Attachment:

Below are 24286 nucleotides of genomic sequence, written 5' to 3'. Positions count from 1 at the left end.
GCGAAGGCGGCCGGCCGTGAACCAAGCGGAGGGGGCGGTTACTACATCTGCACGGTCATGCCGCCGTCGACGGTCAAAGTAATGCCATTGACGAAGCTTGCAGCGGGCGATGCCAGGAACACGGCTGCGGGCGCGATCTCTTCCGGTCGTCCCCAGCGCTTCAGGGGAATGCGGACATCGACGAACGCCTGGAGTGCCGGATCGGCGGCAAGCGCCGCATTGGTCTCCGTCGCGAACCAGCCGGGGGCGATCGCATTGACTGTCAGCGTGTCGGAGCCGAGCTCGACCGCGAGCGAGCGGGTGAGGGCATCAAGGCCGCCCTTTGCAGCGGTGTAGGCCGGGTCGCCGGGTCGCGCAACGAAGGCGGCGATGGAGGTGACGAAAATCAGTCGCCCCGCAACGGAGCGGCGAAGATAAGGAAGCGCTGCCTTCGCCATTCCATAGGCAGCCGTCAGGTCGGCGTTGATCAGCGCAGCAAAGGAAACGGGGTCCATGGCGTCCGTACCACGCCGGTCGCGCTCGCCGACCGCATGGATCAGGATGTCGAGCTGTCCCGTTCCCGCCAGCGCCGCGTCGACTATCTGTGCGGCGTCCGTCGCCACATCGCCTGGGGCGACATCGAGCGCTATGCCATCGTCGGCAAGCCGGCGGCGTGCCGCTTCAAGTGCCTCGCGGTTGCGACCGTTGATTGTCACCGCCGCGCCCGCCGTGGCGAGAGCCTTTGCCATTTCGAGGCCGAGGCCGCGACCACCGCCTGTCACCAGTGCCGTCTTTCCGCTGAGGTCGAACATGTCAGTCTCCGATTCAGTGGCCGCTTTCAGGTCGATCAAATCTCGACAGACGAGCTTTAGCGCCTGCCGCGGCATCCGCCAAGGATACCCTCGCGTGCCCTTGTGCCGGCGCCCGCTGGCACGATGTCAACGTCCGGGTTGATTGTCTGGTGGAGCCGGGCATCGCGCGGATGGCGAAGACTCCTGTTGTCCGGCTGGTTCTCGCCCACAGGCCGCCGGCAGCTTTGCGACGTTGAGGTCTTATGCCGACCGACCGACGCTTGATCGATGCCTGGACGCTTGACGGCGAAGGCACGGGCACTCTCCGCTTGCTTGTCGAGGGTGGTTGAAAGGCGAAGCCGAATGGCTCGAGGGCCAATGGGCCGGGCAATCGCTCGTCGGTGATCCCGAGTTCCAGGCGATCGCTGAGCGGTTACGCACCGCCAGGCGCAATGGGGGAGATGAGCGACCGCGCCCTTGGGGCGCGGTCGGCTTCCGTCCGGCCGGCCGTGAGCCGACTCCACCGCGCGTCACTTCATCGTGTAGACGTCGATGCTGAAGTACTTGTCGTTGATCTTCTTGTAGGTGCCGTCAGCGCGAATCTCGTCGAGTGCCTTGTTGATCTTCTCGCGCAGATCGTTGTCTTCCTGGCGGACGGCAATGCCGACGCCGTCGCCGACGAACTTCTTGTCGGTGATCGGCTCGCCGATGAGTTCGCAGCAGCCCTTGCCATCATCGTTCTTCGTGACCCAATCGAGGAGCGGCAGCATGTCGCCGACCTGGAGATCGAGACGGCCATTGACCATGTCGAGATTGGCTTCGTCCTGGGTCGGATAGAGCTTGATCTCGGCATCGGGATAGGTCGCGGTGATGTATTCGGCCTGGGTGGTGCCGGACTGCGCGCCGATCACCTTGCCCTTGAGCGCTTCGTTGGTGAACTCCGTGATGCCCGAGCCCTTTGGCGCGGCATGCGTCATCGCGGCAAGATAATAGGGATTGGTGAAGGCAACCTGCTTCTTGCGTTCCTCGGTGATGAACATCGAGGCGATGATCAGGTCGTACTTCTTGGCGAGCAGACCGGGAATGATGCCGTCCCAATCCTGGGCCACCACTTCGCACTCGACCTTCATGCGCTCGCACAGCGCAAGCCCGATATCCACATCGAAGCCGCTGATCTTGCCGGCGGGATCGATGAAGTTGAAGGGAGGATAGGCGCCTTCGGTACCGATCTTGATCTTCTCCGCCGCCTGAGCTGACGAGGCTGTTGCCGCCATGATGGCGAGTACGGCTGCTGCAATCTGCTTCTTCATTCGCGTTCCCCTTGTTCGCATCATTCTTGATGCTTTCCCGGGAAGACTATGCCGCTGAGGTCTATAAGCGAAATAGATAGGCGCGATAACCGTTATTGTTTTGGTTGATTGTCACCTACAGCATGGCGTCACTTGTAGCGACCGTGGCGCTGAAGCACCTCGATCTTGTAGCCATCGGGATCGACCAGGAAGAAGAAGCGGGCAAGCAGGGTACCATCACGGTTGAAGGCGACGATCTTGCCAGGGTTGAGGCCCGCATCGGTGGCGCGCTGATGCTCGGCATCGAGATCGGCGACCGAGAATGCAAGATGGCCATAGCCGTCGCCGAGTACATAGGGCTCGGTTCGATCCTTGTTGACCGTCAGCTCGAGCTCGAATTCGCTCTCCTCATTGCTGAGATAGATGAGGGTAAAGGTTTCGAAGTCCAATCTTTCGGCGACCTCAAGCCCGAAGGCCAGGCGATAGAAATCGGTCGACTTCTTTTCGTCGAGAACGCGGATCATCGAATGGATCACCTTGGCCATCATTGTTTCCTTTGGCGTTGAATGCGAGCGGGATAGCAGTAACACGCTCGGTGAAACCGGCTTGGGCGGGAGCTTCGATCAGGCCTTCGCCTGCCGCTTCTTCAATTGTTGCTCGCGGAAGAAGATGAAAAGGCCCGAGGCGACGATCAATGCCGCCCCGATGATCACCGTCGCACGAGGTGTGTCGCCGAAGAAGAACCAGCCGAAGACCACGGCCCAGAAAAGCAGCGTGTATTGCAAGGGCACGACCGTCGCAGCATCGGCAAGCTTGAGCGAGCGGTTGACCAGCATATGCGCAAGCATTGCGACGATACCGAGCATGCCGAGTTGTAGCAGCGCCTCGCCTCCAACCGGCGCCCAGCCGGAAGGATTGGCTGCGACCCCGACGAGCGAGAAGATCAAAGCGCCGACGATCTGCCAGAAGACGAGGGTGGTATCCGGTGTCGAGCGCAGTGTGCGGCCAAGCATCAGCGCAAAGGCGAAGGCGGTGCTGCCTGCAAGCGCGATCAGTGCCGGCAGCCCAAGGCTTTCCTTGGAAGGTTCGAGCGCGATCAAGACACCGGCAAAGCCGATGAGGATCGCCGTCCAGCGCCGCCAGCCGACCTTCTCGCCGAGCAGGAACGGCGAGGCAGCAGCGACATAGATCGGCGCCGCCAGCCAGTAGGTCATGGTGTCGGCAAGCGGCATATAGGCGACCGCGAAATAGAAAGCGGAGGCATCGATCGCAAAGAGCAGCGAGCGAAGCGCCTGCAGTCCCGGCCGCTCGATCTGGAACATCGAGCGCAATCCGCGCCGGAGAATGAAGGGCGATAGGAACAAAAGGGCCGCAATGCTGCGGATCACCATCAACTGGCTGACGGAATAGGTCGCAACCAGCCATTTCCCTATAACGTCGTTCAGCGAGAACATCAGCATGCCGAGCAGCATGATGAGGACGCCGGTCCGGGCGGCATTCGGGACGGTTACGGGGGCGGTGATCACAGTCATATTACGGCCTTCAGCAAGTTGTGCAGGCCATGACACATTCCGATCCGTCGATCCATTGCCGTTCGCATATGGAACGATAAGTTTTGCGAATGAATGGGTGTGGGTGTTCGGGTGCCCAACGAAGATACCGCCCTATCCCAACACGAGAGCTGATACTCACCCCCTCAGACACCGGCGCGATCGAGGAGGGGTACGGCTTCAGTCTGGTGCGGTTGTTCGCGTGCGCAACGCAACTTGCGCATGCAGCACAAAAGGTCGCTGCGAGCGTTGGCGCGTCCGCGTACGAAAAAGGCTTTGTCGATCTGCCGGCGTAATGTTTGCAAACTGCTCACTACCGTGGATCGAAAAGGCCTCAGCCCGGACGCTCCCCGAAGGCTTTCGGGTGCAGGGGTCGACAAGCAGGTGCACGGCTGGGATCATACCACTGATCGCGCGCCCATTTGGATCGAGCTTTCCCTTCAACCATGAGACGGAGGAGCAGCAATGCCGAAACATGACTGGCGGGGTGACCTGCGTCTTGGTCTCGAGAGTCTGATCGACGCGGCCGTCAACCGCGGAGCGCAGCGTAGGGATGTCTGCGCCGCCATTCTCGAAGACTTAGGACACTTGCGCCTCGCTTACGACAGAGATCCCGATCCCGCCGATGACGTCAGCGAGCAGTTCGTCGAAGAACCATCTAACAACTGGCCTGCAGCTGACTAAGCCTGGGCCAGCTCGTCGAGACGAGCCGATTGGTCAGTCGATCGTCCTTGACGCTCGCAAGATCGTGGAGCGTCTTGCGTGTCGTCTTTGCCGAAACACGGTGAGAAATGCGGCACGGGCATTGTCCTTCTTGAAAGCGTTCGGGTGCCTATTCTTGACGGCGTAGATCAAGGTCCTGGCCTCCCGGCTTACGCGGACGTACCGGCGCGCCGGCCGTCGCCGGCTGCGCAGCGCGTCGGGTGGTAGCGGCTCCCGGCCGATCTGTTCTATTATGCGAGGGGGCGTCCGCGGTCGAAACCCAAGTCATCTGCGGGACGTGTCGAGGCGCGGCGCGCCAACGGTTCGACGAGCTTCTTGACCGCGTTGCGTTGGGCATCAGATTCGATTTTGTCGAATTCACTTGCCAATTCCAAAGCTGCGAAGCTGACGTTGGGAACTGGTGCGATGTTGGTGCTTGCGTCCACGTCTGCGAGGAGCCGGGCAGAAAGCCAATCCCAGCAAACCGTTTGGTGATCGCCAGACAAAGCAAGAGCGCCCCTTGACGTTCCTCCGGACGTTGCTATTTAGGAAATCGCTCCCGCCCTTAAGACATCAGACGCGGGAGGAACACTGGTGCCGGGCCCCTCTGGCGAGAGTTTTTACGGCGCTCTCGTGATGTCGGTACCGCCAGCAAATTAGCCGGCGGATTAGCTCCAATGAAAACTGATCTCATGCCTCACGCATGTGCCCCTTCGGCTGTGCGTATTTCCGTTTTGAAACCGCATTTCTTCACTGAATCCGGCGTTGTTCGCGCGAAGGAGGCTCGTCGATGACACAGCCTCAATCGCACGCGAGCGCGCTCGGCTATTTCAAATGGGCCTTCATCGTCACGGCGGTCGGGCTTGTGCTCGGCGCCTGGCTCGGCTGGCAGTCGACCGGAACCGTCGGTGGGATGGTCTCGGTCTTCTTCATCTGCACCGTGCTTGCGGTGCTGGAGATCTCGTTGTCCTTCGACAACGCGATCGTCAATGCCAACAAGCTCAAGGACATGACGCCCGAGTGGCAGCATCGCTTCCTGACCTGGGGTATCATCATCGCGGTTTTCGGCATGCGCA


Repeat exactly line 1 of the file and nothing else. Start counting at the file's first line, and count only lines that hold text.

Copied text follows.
Below are 24286 nucleotides of genomic sequence, written 5' to 3'. Positions count from 1 at the left end.